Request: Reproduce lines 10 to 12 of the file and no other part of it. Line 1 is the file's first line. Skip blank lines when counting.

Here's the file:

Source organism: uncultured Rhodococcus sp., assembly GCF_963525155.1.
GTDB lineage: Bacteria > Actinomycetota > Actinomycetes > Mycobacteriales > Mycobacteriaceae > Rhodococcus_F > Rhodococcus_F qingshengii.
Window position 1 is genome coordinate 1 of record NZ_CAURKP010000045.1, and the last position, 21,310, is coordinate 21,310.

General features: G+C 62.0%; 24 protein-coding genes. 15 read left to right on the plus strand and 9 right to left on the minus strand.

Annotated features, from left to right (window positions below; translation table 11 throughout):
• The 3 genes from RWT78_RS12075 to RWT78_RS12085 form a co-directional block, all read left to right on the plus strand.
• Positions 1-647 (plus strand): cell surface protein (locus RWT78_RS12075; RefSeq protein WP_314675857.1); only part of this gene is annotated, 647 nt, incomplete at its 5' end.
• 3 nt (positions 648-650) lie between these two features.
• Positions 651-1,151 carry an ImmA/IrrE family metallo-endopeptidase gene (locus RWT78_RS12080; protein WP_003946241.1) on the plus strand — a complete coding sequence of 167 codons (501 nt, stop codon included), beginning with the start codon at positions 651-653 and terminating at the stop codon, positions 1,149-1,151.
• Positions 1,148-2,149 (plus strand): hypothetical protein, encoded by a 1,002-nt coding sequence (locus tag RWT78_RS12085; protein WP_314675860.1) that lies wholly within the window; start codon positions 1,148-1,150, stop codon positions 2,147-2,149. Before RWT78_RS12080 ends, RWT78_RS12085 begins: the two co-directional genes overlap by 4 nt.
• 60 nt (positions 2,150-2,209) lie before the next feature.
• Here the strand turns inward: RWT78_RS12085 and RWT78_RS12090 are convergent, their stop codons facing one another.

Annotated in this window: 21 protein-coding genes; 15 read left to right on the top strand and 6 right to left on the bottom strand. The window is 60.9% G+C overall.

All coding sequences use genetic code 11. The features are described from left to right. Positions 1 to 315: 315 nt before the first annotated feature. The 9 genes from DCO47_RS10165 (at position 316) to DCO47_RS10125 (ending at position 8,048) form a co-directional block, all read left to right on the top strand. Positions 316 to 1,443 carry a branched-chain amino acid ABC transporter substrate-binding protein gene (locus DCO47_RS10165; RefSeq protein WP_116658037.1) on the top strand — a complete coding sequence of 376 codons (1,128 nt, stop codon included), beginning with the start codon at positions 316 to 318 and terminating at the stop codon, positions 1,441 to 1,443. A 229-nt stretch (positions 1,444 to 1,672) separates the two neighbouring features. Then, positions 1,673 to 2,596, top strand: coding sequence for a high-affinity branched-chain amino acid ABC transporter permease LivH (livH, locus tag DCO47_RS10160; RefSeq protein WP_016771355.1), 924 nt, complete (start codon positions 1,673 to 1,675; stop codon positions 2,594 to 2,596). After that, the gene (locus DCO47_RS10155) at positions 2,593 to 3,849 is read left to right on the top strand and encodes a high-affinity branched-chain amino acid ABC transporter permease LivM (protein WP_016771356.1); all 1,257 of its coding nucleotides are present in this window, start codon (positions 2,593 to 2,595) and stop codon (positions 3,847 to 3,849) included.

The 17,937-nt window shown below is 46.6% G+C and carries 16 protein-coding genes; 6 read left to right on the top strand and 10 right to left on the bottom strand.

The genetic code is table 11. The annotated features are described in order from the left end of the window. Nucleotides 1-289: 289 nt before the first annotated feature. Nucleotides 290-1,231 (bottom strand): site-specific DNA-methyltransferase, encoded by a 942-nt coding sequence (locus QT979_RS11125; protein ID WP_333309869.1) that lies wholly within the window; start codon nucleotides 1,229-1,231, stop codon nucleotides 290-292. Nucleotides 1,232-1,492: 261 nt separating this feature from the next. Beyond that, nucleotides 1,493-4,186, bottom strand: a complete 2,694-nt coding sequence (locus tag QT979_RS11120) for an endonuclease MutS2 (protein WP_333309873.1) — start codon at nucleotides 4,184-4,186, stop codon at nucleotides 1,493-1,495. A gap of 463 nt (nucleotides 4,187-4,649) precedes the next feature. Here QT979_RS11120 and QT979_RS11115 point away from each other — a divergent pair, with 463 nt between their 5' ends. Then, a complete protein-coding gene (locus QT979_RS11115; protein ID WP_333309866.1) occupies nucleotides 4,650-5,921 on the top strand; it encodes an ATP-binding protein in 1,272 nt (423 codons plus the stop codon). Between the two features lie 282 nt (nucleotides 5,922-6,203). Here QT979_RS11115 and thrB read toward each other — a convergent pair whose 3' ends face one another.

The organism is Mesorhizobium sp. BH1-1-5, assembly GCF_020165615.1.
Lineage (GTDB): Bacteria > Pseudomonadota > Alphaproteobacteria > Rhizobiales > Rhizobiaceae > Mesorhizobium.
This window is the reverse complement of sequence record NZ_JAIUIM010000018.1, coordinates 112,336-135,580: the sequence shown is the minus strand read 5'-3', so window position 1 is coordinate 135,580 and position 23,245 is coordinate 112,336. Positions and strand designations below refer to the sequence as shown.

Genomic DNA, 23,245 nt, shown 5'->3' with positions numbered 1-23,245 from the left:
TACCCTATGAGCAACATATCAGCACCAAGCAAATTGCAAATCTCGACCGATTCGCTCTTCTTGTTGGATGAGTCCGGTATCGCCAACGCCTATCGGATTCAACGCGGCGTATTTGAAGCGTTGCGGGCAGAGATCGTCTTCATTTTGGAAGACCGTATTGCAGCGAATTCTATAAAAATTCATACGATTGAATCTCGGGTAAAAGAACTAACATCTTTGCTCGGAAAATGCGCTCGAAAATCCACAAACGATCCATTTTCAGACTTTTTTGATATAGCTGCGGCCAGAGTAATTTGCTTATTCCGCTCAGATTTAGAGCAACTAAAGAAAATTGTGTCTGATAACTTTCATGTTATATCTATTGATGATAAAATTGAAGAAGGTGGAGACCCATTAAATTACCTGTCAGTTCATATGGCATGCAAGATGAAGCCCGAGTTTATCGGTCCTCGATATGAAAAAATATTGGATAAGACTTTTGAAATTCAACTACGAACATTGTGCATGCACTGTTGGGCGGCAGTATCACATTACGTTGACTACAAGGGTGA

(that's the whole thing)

• Positions 1,148-2,149 (plus strand): hypothetical protein, encoded by a 1,002-nt coding sequence (locus tag RWT78_RS12085; protein WP_314675860.1) that lies wholly within the window; start codon positions 1,148-1,150, stop codon positions 2,147-2,149. Before RWT78_RS12080 ends, RWT78_RS12085 begins: the two co-directional genes overlap by 4 nt.
• 60 nt (positions 2,150-2,209) lie before the next feature.
• Here the strand turns inward: RWT78_RS12085 and RWT78_RS12090 are convergent, their stop codons facing one another.